Last week, credit agency Standard & Poor’s said this trend will likely accelerate:
If negative interest rates spread beyond major financial institutions to the overall economy, the economy will shift increasingly towards a cash-only economy.
• Folks in Europe and Japan are loading up on gold…
Europe was the biggest source of global gold “investment demand” during the first half of this year. Investment demand includes gold coins, bars, and ETFs.
Japanese people are also buying gold at the fastest pace in years. According to Financial Times, Japanese gold investment demand has climbed four straight quarters. That’s the first time this has happened in a decade.
• Negative interest rates are a sign of desperation…
The average person in Europe and Japan is starting to realize this. Folks are losing faith in their “leaders,” the banking system, and their paper currencies.
They’re buying gold because it’s real money.
As we often point out, gold’s preserved wealth for centuries because it’s unlike any other asset. It’s durable, easy to transport, and easily divisible.
Just as important, gold’s value isn’t tied to a central bank or government. Destructive polices like negative rates actually make people want to own more gold.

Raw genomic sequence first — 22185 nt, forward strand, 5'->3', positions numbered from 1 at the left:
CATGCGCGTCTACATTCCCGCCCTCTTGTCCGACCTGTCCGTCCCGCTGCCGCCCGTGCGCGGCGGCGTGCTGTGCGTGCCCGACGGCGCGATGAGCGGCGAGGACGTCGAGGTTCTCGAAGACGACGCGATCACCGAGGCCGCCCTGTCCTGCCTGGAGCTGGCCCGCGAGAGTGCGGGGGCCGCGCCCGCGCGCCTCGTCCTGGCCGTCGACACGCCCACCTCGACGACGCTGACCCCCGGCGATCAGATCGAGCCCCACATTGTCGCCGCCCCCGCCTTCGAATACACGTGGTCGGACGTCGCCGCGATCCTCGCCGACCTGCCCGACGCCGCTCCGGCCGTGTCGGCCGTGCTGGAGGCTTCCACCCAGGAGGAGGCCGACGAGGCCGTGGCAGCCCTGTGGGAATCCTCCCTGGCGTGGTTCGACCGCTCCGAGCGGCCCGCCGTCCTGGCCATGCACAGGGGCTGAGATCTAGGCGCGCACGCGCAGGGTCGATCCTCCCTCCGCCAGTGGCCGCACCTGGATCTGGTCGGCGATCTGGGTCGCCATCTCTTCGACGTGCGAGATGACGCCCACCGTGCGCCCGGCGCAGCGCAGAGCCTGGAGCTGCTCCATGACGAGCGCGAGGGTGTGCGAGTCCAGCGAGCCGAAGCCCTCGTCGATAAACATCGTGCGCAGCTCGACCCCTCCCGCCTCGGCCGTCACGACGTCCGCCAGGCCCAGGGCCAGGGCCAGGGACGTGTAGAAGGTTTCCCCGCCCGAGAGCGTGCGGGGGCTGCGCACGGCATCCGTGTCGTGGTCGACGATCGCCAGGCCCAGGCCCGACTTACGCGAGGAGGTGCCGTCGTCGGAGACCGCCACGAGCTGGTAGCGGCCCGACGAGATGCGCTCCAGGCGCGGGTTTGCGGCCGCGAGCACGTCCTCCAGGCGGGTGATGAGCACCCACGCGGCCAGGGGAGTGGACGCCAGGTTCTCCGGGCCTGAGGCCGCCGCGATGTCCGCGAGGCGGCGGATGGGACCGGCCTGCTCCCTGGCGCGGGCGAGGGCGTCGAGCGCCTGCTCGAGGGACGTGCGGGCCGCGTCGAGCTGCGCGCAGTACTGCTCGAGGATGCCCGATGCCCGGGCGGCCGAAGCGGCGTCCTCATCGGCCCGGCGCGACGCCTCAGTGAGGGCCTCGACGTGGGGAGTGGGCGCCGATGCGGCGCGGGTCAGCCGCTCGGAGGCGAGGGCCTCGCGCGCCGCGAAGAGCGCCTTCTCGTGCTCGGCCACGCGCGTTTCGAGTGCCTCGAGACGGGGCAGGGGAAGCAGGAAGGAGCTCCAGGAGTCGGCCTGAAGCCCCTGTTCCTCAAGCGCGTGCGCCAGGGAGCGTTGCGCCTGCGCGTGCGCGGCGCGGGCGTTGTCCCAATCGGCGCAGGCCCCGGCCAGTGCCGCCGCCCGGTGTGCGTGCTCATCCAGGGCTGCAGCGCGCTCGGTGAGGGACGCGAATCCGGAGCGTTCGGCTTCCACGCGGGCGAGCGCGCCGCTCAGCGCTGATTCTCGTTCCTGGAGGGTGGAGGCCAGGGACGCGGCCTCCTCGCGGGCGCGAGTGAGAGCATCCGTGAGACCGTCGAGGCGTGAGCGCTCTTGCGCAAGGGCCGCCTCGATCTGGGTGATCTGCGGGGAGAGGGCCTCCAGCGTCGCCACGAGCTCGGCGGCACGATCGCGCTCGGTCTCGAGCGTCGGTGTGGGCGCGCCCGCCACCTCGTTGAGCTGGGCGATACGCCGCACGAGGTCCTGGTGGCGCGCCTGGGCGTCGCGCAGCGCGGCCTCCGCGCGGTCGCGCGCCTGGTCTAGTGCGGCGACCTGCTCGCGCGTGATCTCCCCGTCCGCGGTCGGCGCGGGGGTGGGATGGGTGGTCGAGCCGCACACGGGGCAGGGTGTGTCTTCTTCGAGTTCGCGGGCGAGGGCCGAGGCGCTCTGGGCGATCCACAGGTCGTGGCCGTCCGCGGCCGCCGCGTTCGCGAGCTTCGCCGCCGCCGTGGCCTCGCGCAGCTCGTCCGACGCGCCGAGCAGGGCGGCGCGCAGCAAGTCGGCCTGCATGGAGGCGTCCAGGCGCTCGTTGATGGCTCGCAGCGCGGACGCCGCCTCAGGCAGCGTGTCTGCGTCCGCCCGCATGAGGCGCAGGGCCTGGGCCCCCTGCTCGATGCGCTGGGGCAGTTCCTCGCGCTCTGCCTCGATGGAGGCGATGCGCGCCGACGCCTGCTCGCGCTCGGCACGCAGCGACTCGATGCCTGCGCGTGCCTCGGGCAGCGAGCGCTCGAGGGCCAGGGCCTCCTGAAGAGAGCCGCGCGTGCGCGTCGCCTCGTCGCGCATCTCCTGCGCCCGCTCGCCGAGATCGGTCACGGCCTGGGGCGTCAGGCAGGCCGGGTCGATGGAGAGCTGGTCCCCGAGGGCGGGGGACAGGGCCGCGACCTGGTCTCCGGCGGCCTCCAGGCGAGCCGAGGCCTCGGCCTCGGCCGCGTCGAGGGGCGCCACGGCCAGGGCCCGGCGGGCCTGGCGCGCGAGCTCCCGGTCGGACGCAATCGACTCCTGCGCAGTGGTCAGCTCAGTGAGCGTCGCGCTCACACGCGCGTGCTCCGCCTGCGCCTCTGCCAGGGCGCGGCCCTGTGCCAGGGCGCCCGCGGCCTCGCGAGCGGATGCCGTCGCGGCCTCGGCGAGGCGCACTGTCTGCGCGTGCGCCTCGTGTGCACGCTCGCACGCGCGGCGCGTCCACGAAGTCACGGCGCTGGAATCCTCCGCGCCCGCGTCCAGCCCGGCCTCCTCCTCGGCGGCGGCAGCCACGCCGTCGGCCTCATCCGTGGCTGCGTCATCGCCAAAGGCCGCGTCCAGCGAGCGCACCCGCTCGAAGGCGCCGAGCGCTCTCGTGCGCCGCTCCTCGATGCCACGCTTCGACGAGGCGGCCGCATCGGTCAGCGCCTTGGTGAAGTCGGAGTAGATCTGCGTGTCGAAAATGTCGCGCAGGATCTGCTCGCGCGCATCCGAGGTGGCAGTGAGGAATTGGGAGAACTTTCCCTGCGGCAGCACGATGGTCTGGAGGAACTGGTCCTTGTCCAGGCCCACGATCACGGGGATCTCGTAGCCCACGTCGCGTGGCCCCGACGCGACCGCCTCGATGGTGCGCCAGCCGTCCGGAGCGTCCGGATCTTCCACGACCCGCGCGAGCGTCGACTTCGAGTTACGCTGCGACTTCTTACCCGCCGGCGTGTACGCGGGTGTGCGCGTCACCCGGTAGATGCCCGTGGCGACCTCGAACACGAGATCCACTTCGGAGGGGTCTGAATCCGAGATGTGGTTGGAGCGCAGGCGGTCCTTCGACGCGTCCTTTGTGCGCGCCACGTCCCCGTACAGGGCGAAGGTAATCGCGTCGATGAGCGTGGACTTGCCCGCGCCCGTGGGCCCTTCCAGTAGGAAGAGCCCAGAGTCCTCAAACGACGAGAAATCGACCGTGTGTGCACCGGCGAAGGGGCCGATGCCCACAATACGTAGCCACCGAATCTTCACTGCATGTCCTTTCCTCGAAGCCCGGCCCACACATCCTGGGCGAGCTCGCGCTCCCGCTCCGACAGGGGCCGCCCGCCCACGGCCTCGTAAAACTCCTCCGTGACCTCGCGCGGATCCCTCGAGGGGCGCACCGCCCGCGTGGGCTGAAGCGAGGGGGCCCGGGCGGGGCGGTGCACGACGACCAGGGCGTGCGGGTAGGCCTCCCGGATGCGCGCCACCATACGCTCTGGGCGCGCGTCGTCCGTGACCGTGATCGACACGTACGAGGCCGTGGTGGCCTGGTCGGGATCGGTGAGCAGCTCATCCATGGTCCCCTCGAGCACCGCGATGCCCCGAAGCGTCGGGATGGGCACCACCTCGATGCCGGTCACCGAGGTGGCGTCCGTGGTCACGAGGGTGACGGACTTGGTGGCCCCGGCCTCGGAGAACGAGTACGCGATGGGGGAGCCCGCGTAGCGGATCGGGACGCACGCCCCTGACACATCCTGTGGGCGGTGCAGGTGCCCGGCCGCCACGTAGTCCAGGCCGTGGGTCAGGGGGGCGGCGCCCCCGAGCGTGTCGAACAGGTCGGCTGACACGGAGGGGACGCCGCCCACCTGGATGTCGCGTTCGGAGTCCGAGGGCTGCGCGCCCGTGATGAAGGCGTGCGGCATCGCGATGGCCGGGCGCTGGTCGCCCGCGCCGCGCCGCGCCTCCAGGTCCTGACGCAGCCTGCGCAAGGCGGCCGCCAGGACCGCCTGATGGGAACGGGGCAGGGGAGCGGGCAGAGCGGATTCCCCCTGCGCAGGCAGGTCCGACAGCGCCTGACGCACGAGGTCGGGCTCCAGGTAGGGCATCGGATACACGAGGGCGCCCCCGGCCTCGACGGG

• You might not think negative rates are anything to worry about if you live in America…
After all, the Federal Reserve’s key interest rate is 0.25% and it’s talking about raising rates.
But we don’t care what the U.S. government says. We care what they do.
And right now, the Fed is quietly laying the groundwork for negative rates. To see what they’re up to, watch this short presentation.
When the public realizes negative rates are coming, there’s going to be a mad rush into gold. According to Casey Research founder Doug Casey, the price of gold could easily triple in the coming years.
You’ll want to own gold before this happens. But, before you spend another dime on gold, you need to see this video. It explains how to get some of the best prices we’ve ever seen on gold coins. Watch this FREE video to learn more.
European bank stocks have been obliterated over the past year.
Today’s chart shows the performance of the STOXX Europe 600 Banks index since last August. This index tracks 48 of Europe’s largest banks. You can see it’s plummeted 40% over the past year.
The longer negative rates stay in place, the more damage they’ll do to Europe’s banking system. Other European banks may soon have no choice but to implement their own bank account tax.
Unfortunately, this won’t be the only nasty side effect of negative rates. Tomorrow, we’ll explain how this experimental policy is steering the global banking system to a repeat of the 2008–2009 financial crisis.